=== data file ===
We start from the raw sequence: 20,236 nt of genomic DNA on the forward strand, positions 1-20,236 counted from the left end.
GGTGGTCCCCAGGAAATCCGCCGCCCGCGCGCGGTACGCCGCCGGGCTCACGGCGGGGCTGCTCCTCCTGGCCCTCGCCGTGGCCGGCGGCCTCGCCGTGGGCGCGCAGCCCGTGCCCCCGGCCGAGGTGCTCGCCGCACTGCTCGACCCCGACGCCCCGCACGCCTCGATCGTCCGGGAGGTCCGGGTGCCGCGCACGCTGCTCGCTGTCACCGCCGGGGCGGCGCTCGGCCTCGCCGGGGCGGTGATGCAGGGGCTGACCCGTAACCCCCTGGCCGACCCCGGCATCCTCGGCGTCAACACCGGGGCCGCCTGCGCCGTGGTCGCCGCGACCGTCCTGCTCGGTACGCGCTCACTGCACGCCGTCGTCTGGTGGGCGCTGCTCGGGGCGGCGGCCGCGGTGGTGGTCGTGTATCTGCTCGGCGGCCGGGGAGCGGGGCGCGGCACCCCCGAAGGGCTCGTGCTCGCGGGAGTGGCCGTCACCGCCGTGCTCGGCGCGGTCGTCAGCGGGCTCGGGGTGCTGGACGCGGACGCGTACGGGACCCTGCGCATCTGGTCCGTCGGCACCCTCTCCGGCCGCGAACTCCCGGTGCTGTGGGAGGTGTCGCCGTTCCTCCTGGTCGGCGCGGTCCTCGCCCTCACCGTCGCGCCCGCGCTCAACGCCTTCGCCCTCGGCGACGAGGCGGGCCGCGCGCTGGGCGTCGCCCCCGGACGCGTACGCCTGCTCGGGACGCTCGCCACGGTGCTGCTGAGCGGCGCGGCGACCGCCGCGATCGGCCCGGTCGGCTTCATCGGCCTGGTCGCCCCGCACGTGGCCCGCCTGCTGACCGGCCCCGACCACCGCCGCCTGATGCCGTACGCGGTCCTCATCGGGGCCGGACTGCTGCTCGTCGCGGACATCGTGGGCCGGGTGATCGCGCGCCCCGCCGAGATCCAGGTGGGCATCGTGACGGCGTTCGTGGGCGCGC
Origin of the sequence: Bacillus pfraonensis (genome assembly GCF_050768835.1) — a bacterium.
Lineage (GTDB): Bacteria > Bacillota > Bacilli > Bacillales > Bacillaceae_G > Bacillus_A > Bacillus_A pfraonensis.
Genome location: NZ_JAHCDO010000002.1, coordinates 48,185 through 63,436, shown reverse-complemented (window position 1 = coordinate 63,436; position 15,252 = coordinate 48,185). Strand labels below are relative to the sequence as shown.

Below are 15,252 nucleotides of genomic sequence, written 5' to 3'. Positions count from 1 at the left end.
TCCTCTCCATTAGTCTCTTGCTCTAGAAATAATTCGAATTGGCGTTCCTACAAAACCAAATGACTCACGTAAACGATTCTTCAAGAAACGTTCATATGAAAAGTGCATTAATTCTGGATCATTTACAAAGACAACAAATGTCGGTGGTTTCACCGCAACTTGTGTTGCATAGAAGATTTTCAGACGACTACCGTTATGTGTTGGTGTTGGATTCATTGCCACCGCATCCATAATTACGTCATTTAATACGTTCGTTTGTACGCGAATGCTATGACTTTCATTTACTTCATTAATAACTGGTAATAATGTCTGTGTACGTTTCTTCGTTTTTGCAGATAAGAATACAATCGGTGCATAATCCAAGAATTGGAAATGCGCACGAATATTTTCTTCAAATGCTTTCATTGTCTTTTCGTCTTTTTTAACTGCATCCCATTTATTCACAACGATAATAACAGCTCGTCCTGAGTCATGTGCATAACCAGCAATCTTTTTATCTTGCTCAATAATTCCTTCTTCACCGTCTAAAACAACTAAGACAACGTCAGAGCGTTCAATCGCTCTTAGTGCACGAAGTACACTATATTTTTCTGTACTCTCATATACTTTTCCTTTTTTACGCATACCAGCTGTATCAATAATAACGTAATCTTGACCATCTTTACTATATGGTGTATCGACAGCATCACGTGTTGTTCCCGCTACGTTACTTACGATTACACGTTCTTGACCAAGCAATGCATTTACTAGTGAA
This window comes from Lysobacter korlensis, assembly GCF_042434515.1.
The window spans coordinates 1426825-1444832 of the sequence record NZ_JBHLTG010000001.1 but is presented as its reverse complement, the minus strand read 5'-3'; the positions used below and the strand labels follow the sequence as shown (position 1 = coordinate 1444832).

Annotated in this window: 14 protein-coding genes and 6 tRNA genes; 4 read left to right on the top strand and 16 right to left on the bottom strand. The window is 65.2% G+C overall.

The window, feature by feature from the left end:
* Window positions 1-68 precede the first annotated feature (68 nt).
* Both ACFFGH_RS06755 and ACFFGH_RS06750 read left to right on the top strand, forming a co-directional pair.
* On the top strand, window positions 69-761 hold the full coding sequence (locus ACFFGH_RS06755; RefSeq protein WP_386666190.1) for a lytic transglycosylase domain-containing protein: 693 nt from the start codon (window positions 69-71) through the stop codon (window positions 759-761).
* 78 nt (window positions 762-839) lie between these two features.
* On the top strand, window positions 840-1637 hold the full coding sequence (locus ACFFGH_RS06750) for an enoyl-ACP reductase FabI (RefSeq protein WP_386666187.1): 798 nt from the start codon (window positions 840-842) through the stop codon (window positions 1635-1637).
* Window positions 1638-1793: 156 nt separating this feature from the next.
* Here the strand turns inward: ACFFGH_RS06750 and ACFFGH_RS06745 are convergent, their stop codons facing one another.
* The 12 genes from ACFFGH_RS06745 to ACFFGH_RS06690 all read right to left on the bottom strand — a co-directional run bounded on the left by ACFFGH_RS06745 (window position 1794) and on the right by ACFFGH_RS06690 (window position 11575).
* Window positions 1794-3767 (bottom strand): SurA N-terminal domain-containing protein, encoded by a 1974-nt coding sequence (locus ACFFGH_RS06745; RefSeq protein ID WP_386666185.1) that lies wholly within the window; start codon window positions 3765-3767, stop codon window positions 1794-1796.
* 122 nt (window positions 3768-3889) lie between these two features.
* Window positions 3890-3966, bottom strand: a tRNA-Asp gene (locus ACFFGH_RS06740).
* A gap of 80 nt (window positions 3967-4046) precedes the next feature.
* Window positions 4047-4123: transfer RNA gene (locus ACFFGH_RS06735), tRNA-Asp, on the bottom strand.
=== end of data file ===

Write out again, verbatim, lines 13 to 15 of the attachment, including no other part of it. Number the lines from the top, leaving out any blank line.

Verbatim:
* Both ACFFGH_RS06755 and ACFFGH_RS06750 read left to right on the top strand, forming a co-directional pair.
* On the top strand, window positions 69-761 hold the full coding sequence (locus ACFFGH_RS06755; RefSeq protein WP_386666190.1) for a lytic transglycosylase domain-containing protein: 693 nt from the start codon (window positions 69-71) through the stop codon (window positions 759-761).
* 78 nt (window positions 762-839) lie between these two features.